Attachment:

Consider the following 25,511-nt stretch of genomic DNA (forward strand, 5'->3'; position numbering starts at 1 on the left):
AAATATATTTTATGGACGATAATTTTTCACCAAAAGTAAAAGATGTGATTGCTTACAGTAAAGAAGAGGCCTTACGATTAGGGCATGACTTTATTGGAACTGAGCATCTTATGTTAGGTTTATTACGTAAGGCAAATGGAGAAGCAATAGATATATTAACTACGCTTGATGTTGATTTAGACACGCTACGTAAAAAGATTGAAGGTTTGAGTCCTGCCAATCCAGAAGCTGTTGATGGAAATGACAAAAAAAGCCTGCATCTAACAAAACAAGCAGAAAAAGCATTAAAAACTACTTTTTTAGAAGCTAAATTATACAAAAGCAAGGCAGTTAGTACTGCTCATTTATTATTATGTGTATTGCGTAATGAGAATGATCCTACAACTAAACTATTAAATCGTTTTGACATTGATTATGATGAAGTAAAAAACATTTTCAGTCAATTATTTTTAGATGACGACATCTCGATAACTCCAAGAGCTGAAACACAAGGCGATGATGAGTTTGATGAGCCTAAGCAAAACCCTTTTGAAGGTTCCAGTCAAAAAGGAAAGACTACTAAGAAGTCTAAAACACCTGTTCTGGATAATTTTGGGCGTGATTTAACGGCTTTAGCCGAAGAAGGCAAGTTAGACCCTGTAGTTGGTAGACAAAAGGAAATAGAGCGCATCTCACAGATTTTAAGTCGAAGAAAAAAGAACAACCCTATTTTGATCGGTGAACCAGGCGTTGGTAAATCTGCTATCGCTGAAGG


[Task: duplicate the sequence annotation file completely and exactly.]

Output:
Consider the following 25,511-nt stretch of genomic DNA (forward strand, 5'->3'; position numbering starts at 1 on the left):
AAATATATTTTATGGACGATAATTTTTCACCAAAAGTAAAAGATGTGATTGCTTACAGTAAAGAAGAGGCCTTACGATTAGGGCATGACTTTATTGGAACTGAGCATCTTATGTTAGGTTTATTACGTAAGGCAAATGGAGAAGCAATAGATATATTAACTACGCTTGATGTTGATTTAGACACGCTACGTAAAAAGATTGAAGGTTTGAGTCCTGCCAATCCAGAAGCTGTTGATGGAAATGACAAAAAAAGCCTGCATCTAACAAAACAAGCAGAAAAAGCATTAAAAACTACTTTTTTAGAAGCTAAATTATACAAAAGCAAGGCAGTTAGTACTGCTCATTTATTATTATGTGTATTGCGTAATGAGAATGATCCTACAACTAAACTATTAAATCGTTTTGACATTGATTATGATGAAGTAAAAAACATTTTCAGTCAATTATTTTTAGATGACGACATCTCGATAACTCCAAGAGCTGAAACACAAGGCGATGATGAGTTTGATGAGCCTAAGCAAAACCCTTTTGAAGGTTCCAGTCAAAAAGGAAAGACTACTAAGAAGTCTAAAACACCTGTTCTGGATAATTTTGGGCGTGATTTAACGGCTTTAGCCGAAGAAGGCAAGTTAGACCCTGTAGTTGGTAGACAAAAGGAAATAGAGCGCATCTCACAGATTTTAAGTCGAAGAAAAAAGAACAACCCTATTTTGATCGGTGAACCAGGCGTTGGTAAATCTGCTATCGCTGAAGG